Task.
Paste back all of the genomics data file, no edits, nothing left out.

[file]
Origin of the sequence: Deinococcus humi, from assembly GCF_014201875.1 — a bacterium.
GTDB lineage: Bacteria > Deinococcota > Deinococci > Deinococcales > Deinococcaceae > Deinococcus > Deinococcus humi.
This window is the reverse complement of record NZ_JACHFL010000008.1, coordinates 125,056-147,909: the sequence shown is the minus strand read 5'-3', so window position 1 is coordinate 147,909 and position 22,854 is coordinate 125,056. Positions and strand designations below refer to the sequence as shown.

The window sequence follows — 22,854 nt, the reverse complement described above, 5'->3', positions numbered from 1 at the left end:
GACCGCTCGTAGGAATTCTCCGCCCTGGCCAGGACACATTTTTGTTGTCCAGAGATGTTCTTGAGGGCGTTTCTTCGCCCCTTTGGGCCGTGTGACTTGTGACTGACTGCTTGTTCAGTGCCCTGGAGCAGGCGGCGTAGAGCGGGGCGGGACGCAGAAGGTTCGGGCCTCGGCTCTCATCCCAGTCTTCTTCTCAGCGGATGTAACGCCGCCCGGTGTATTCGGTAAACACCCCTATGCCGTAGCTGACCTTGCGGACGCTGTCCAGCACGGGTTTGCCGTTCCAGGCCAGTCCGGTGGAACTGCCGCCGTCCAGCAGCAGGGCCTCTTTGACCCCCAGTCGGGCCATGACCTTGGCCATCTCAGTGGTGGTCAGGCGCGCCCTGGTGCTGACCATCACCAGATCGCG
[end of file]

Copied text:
Origin of the sequence: Deinococcus humi, from assembly GCF_014201875.1 — a bacterium.
GTDB lineage: Bacteria > Deinococcota > Deinococci > Deinococcales > Deinococcaceae > Deinococcus > Deinococcus humi.
This window is the reverse complement of record NZ_JACHFL010000008.1, coordinates 125,056-147,909: the sequence shown is the minus strand read 5'-3', so window position 1 is coordinate 147,909 and position 22,854 is coordinate 125,056. Positions and strand designations below refer to the sequence as shown.

The window sequence follows — 22,854 nt, the reverse complement described above, 5'->3', positions numbered from 1 at the left end:
GACCGCTCGTAGGAATTCTCCGCCCTGGCCAGGACACATTTTTGTTGTCCAGAGATGTTCTTGAGGGCGTTTCTTCGCCCCTTTGGGCCGTGTGACTTGTGACTGACTGCTTGTTCAGTGCCCTGGAGCAGGCGGCGTAGAGCGGGGCGGGACGCAGAAGGTTCGGGCCTCGGCTCTCATCCCAGTCTTCTTCTCAGCGGATGTAACGCCGCCCGGTGTATTCGGTAAACACCCCTATGCCGTAGCTGACCTTGCGGACGCTGTCCAGCACGGGTTTGCCGTTCCAGGCCAGTCCGGTGGAACTGCCGCCGTCCAGCAGCAGGGCCTCTTTGACCCCCAGTCGGGCCATGACCTTGGCCATCTCAGTGGTGGTCAGGCGCGCCCTGGTGCTGACCATCACCAGATCGCG